Hoophouse soil is slowly drying out as well and dandelions are beginning to grow and flower in there. We’ve been munching on the baby dandelion greens and they are oh so tasty to our winter tongues. The dandy greens are really good for you, so check out your yard or other organic places to pick some for your next salad. Below are some photos of our newest hoophouse that we put the finishing touches on last fall. It’s a quality structure (a PT-30 from Poly-Tek for all you geeks out there) and we hope to be growing more than dandelions in there soon! Spring greens are slated to go in any day now (whenever the soil dries out!) and summer tomatoes will follow those. It is quite a production to put one of these babies up. It is 30 ft wide by 72 ft long and we took most of the summer to slowly construct it in our seldom free moments. We plan to put up a couple more eventually but we feel like it is an every other year project. By the time a year has passed, you forget how much time and work it is to put one up, so you say, ‘hey, let’s do that again so we can grow more awesome tomatoes!’ And repeat.
Adam, along with our 2010 employees, Lars and Chris, appear in the photos below… We’re trying to stretch the hoophouse plastic as tight as possible before securing permanently so that the plastic wouldn’t sag this winter with the snow and ice and get flapped around in the wind. Mission accomplished as our plastic is still as tight as can be and survived the great snow winter of ’10-’11.
Hoophouse #2 is finished!!! Inside you can see our Thanksgiving spinach that we planted.
Thanks to everyone for checking out the blog again after a long winter hiatus! Happy Spring!!!
Thank you to all of our wonderful CSA members and market customers who supported us through another year of farming in Minnesota! Thanksgiving is our favorite holiday and seems to be a favorite among many farmers we know. Finally, finally our outdoor work has slowed and we have put the outside work of growing food to a close for a few months. Our own stash of winter storage veggies have just been moved into our basement and root cellar today, and Adam is fixing up the snowblower attachment for our tractor in case the impending snowstorm blows our way. The knots in our back are slowly working themselves out, and we have time to cook some of the fall storage produce and enjoy it with our family and friends. Thanksgiving is also the first weekday holiday that we farmers have gotten off since March! It’s a great feeling of satisfaction to finish up another year of business and then eat the fruits of your labor.
In addition to thankfulness for our customers, we also have a lot of gratitude for the folks at Harvest for the Hungry, a program of the Emergency Foodshelf Network. In early November, Adam and I gleaned the rest of our fields and ended up delivering over 1,000 pounds of the fresh stuff to Emergency Foodshelf Network’s Harvest for the Hungry program. Thanks to donations from our CSA members and friends, Emergency Foodshelf Network was able to match those donations and purchase our extra produce from us at $1 per pound wholesale prices. It’s a pretty good deal for them to buy lots of great organic produce for a dollar per pound and it also really helps all us small, local farmers that sometimes find it hard to make ends meet. It goes without saying that we would love love love to be able to do big donations of produce for free, but honestly, the profit margins of small-scale farming are very, very slim and it is an extremely labor-intensive business. So, with this in mind, it is a really wonderful service that Harvest for the Hungry is able to purchase produce from us at modest prices and we can feel good about our produce going to hungry folks that may not have much access to fresh stuff otherwise. Harvest for Hungry has already distributed over 60,000 pounds of produce from local, organic farms in 2010 and they’re hoping to break that record in 2011! The work they do at Emergency Foodshelf Network is just phenomenal.We plan to be a part of that. Hope you can help us get there too. Thank you, thank you!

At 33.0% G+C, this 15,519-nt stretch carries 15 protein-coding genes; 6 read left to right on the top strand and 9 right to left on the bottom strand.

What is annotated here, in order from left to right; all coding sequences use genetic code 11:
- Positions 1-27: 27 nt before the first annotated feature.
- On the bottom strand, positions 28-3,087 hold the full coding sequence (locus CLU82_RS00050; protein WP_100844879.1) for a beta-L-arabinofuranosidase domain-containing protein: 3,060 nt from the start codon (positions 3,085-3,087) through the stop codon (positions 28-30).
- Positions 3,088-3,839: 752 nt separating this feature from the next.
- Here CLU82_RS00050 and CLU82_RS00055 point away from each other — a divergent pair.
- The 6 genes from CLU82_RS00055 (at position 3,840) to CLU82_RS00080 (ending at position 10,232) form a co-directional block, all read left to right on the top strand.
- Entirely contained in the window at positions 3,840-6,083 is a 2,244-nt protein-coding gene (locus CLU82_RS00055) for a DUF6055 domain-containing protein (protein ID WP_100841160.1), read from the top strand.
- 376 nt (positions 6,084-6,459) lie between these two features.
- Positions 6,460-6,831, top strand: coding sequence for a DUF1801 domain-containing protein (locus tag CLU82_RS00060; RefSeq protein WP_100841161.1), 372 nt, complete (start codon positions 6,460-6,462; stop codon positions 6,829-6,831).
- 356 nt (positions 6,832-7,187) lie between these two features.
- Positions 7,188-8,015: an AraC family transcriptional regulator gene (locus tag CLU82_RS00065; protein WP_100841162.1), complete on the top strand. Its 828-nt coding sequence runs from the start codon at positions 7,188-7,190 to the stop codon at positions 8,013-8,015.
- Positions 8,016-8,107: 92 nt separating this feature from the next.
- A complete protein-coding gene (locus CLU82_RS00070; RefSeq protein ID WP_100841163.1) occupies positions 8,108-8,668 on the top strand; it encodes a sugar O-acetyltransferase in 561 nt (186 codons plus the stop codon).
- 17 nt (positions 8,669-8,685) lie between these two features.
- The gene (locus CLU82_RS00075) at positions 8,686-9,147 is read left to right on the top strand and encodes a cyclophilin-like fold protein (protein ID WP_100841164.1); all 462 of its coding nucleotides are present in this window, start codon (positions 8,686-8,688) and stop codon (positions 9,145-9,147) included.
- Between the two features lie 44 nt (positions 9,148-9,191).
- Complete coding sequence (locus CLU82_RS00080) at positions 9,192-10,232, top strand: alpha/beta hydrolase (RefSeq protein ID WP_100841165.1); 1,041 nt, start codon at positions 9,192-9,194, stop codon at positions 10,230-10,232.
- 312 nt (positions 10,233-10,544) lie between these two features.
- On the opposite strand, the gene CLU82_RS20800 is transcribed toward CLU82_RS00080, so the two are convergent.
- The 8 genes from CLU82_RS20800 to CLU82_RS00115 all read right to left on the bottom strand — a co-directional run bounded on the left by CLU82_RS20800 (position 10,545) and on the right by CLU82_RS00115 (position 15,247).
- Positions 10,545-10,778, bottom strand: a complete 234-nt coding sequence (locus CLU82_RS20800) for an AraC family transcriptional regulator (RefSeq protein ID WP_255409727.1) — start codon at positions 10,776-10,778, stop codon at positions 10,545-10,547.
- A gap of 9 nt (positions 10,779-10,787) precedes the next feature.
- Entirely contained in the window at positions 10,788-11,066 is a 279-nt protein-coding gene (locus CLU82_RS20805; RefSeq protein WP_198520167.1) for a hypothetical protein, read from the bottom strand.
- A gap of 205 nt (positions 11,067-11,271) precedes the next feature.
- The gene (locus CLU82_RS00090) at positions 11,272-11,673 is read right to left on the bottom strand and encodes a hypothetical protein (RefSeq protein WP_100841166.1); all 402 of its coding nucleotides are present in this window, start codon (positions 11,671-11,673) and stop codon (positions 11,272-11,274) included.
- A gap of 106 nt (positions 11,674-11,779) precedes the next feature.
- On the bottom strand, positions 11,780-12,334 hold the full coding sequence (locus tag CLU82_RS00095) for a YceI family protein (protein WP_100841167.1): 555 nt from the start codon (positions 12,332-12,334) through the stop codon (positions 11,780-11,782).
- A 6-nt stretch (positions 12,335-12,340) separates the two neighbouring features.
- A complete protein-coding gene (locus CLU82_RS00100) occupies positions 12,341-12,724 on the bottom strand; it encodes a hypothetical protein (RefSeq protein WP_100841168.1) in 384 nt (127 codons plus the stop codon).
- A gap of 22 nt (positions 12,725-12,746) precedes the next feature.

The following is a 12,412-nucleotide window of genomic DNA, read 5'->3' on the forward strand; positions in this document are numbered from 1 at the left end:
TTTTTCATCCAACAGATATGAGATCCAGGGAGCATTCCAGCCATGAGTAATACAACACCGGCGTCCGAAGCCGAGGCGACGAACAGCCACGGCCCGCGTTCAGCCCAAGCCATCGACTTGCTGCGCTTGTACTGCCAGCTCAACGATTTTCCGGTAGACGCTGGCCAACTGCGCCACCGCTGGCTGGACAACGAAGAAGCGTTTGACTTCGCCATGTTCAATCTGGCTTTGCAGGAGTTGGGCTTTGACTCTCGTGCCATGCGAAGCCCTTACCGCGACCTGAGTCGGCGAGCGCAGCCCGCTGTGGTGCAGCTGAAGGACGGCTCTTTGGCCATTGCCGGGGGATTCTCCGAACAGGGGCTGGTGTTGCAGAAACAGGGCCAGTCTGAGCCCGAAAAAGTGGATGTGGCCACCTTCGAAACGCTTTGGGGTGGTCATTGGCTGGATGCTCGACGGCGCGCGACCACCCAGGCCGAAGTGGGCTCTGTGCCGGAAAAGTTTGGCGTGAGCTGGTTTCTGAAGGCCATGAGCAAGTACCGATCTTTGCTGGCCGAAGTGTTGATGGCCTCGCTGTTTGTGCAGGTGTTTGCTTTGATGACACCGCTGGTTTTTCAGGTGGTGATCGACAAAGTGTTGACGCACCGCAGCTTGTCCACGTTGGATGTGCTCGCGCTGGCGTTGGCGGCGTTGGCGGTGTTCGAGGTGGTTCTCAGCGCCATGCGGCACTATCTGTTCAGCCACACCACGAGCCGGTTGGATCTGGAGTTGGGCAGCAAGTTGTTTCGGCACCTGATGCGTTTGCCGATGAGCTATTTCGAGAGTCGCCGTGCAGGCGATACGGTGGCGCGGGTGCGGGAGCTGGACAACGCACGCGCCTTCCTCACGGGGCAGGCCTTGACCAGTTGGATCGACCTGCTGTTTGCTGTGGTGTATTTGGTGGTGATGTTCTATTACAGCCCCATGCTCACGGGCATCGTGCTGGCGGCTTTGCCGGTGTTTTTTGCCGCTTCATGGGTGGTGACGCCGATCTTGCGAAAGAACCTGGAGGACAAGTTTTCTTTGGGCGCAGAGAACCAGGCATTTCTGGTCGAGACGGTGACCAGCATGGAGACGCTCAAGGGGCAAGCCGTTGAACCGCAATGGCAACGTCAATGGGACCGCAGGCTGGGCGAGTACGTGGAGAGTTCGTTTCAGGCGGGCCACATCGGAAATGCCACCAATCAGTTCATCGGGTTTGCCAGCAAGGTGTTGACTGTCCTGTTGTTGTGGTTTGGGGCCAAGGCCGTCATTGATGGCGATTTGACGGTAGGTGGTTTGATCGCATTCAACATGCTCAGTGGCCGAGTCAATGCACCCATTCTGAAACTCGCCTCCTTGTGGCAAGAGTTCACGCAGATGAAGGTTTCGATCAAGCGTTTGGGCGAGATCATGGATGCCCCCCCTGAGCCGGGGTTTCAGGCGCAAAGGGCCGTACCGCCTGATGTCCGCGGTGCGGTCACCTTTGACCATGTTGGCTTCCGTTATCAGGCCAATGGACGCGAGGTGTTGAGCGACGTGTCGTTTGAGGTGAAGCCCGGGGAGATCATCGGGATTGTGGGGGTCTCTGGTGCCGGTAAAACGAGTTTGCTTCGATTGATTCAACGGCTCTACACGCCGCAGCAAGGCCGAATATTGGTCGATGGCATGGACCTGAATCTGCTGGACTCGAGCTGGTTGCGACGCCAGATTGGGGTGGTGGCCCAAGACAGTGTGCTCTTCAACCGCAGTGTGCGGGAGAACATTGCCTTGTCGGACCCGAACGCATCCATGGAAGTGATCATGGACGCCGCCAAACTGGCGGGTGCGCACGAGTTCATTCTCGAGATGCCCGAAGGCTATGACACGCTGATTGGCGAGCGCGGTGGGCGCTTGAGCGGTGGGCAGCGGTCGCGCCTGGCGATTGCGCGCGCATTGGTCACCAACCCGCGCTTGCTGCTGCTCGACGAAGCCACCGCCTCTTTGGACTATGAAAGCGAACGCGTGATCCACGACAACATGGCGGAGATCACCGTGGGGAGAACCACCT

Have a wonderful, safe Thanksgiving! 2011 veggies are not too far away…the greenhouse will be turned on in a mere 3 months.
Last Box of our Regular Season! We still hadn’t had a hard frost by mid-October!
Week 18 Contents: Baby Spinach, Cauliflower, Yukon Gold Potatoes, Sweet Dumpling/Carnival Squash, Purple or Green Broccoli, Cippollini Onions, Acorn Squash, Orange Carrots, Parsnips, Baby Arugula, Celery Root, Cherry Tomatoes, Delicata Squash